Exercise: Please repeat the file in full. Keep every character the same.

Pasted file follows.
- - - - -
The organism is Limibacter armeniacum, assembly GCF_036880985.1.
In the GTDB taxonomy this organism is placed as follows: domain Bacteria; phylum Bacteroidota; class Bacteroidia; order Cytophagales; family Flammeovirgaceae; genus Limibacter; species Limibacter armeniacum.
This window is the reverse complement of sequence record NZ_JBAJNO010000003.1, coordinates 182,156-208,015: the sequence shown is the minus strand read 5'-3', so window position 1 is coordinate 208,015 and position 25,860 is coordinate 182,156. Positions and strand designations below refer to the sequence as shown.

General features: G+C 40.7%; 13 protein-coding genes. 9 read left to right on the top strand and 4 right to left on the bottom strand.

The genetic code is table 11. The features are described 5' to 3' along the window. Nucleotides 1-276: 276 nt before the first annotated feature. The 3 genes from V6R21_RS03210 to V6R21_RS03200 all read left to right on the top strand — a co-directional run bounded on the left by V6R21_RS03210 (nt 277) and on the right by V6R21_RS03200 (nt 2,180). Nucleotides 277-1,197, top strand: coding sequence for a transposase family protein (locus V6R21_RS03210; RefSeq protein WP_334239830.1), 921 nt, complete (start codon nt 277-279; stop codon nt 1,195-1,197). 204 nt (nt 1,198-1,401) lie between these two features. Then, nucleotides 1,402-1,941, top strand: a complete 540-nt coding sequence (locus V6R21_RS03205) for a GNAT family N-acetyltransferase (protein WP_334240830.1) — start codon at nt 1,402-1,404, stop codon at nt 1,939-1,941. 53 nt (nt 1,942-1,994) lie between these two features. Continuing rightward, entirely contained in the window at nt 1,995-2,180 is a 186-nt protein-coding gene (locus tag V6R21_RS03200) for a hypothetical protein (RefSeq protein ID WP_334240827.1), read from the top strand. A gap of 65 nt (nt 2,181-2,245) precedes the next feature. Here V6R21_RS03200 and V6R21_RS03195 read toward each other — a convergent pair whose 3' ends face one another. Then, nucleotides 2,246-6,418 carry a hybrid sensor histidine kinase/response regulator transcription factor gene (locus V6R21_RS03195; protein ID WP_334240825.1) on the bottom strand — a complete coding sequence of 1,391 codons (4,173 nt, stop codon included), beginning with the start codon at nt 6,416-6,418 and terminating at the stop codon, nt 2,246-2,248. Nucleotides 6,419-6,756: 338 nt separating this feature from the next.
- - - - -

The organism is Limibacter armeniacum, assembly GCF_036880985.1.
In the GTDB taxonomy this organism is placed as follows: domain Bacteria; phylum Bacteroidota; class Bacteroidia; order Cytophagales; family Flammeovirgaceae; genus Limibacter; species Limibacter armeniacum.
This window is the reverse complement of sequence record NZ_JBAJNO010000003.1, coordinates 182,156-208,015: the sequence shown is the minus strand read 5'-3', so window position 1 is coordinate 208,015 and position 25,860 is coordinate 182,156. Positions and strand designations below refer to the sequence as shown.

General features: G+C 40.7%; 13 protein-coding genes. 9 read left to right on the top strand and 4 right to left on the bottom strand.

The genetic code is table 11. The features are described 5' to 3' along the window. Nucleotides 1-276: 276 nt before the first annotated feature. The 3 genes from V6R21_RS03210 to V6R21_RS03200 all read left to right on the top strand — a co-directional run bounded on the left by V6R21_RS03210 (nt 277) and on the right by V6R21_RS03200 (nt 2,180). Nucleotides 277-1,197, top strand: coding sequence for a transposase family protein (locus V6R21_RS03210; RefSeq protein WP_334239830.1), 921 nt, complete (start codon nt 277-279; stop codon nt 1,195-1,197). 204 nt (nt 1,198-1,401) lie between these two features. Then, nucleotides 1,402-1,941, top strand: a complete 540-nt coding sequence (locus V6R21_RS03205) for a GNAT family N-acetyltransferase (protein WP_334240830.1) — start codon at nt 1,402-1,404, stop codon at nt 1,939-1,941. 53 nt (nt 1,942-1,994) lie between these two features. Continuing rightward, entirely contained in the window at nt 1,995-2,180 is a 186-nt protein-coding gene (locus tag V6R21_RS03200) for a hypothetical protein (RefSeq protein ID WP_334240827.1), read from the top strand. A gap of 65 nt (nt 2,181-2,245) precedes the next feature. Here V6R21_RS03200 and V6R21_RS03195 read toward each other — a convergent pair whose 3' ends face one another. Then, nucleotides 2,246-6,418 carry a hybrid sensor histidine kinase/response regulator transcription factor gene (locus V6R21_RS03195; protein ID WP_334240825.1) on the bottom strand — a complete coding sequence of 1,391 codons (4,173 nt, stop codon included), beginning with the start codon at nt 6,416-6,418 and terminating at the stop codon, nt 2,246-2,248. Nucleotides 6,419-6,756: 338 nt separating this feature from the next.